Molecular signatures of silencing suppression degeneracy from a complex RNA virus
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AuthorGómez-Munoz, Neus; Gimenez-Santamarina, Silvia; Sanchez-Vicente, Javier; Navarro-López, Josep; Martínez, Fernando; Daros, José A.; Rodrigo, Guillermo
Cita bibliográficaAmbrós, S., Gómez-Muñoz, N., Giménez-Santamarina, S., Sánchez-Vicente, J., Navarro-López, J., Martínez, F. et al. (2021) Molecular signatures of silencing suppression degeneracy from a complex RNA virus. PLoS Comput Biol 17(6): e1009166.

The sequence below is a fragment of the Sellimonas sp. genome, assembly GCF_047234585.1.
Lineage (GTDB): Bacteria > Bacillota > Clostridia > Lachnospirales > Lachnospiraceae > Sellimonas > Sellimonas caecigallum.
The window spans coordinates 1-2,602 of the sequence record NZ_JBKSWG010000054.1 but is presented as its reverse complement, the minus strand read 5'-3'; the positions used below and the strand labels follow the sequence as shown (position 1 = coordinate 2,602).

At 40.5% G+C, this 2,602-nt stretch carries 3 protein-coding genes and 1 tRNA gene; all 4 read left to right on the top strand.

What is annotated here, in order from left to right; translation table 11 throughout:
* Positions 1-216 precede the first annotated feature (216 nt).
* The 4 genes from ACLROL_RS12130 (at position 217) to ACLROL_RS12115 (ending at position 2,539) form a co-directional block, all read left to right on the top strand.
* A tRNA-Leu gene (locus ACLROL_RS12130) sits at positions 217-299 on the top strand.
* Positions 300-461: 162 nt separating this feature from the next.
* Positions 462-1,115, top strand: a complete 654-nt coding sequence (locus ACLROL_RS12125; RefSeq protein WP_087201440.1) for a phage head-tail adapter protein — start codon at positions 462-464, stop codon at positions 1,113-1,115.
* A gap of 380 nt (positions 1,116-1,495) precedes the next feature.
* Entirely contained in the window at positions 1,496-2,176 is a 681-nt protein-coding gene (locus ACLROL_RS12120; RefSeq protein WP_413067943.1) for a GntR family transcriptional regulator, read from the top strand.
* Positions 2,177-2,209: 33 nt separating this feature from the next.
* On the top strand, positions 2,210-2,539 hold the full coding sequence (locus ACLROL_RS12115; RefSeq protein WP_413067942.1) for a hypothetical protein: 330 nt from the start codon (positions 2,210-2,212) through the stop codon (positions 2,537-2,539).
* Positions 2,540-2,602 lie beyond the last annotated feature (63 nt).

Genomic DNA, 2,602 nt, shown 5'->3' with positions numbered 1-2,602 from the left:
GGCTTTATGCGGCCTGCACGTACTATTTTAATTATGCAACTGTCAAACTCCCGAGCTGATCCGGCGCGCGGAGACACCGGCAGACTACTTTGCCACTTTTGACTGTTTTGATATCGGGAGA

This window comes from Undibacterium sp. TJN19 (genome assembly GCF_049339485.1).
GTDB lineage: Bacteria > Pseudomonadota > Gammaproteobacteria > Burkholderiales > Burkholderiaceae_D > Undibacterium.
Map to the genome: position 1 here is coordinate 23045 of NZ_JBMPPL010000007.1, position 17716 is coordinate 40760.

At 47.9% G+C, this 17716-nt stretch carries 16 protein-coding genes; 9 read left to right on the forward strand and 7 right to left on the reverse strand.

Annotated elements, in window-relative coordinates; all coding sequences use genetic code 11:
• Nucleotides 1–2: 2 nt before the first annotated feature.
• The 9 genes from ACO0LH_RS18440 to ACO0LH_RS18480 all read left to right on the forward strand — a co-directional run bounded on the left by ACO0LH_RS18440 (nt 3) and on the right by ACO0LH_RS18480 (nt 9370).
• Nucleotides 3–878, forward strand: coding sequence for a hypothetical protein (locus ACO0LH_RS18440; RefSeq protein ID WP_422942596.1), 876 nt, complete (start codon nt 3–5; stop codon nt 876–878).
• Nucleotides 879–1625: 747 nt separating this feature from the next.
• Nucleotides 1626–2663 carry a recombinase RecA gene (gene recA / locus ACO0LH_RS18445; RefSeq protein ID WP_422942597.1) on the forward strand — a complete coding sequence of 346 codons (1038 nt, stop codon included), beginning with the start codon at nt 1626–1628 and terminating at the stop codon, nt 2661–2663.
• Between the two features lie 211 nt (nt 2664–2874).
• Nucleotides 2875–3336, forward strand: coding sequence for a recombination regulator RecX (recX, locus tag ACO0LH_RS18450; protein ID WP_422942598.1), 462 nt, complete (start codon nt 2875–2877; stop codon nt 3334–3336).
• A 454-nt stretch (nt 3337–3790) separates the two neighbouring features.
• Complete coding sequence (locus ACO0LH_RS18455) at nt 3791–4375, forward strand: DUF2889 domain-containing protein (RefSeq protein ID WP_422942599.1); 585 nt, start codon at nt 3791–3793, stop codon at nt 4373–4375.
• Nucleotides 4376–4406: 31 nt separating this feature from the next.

As genomic architectures become more complex, they begin to accumulate degenerate and redundant elements. However, analyses of the molecular mechanisms underlying these genetic architecture features remain scarce, especially in compact but sufficiently complex genomes. In the present study, we followed a proteomic approach together with a computational network analysis to reveal molecular signatures of protein function degeneracy from a plant virus (as virus-host protein-protein interactions). We employed affinity purification coupled to mass spectrometry to detect several host factors interacting with two proteins of Citrus tristeza virus (p20 and p25) that are known to function as RNA silencing suppressors, using an experimental system of transient expression in a model plant. The study was expanded by considering two different isolates of the virus, and some key interactions were confirmed by bimolecular fluorescence complementation assays. We found that p20 and p25 target a common set of plant proteins including chloroplastic proteins and translation factors. Moreover, we noted that even specific targets of each viral protein overlap in function. Notably, we identified argonaute proteins (key players in RNA silencing) as reliable targets of p20. Furthermore, we found that these viral proteins preferentially do not target hubs in the host protein interactome, but elements that can transfer information by bridging different parts of the interactome. Overall, our results demonstrate that two distinct proteins encoded in the same viral genome that overlap in function also overlap in their interactions with the cell proteome, thereby highlighting an overlooked connection from a degenerate viral system.